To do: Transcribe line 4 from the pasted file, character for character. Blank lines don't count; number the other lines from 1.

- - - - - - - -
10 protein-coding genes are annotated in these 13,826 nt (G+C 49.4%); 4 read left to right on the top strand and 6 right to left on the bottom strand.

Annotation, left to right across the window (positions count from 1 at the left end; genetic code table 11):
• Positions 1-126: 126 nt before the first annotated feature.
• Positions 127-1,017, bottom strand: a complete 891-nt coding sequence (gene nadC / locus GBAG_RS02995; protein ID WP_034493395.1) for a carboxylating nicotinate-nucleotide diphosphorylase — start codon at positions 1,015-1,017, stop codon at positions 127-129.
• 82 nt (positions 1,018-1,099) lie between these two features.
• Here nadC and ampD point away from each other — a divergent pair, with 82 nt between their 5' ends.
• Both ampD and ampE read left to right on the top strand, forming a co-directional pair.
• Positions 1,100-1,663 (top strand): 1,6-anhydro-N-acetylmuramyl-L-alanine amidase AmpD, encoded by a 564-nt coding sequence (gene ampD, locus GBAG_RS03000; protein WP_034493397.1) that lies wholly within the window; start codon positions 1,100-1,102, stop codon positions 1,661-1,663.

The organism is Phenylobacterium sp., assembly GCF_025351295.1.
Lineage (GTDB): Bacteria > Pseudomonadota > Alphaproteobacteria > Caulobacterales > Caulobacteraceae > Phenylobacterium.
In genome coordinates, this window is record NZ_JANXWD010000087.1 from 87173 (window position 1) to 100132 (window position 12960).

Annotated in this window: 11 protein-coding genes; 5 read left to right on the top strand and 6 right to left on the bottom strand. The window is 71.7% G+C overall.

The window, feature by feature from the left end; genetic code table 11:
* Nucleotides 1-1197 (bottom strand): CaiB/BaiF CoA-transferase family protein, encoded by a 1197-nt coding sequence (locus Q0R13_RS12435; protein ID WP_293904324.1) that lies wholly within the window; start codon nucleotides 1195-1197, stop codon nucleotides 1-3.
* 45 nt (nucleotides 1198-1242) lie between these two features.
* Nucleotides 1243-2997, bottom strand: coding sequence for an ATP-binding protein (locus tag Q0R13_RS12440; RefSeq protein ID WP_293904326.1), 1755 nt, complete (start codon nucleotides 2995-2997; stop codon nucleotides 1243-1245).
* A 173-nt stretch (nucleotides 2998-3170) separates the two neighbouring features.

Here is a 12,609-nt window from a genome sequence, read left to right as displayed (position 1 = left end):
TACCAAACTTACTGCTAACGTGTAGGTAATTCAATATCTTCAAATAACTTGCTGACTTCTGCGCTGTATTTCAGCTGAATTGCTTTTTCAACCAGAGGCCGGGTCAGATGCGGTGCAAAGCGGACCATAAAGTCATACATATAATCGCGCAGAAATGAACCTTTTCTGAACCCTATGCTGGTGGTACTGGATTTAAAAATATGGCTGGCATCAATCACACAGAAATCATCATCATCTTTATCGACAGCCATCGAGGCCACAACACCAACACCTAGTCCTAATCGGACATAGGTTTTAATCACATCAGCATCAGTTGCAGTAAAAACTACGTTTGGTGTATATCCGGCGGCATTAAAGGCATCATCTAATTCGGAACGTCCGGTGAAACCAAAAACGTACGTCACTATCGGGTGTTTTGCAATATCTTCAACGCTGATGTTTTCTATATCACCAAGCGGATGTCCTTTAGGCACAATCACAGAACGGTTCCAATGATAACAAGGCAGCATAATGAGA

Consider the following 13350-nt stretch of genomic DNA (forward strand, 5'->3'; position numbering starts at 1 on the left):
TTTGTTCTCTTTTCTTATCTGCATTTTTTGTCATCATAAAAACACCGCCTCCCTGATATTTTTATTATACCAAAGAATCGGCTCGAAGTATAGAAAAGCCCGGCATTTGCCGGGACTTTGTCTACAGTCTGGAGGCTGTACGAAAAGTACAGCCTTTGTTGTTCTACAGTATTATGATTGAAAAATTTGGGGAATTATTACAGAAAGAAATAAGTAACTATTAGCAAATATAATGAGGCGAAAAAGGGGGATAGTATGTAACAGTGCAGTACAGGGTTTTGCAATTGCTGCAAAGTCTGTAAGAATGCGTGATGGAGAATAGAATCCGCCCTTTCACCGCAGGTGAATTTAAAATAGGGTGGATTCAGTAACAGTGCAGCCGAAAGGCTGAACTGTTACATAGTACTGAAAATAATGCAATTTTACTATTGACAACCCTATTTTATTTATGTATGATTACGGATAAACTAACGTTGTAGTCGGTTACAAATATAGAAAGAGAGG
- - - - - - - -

• Positions 127-1,017, bottom strand: a complete 891-nt coding sequence (gene nadC / locus GBAG_RS02995; protein ID WP_034493395.1) for a carboxylating nicotinate-nucleotide diphosphorylase — start codon at positions 1,015-1,017, stop codon at positions 127-129.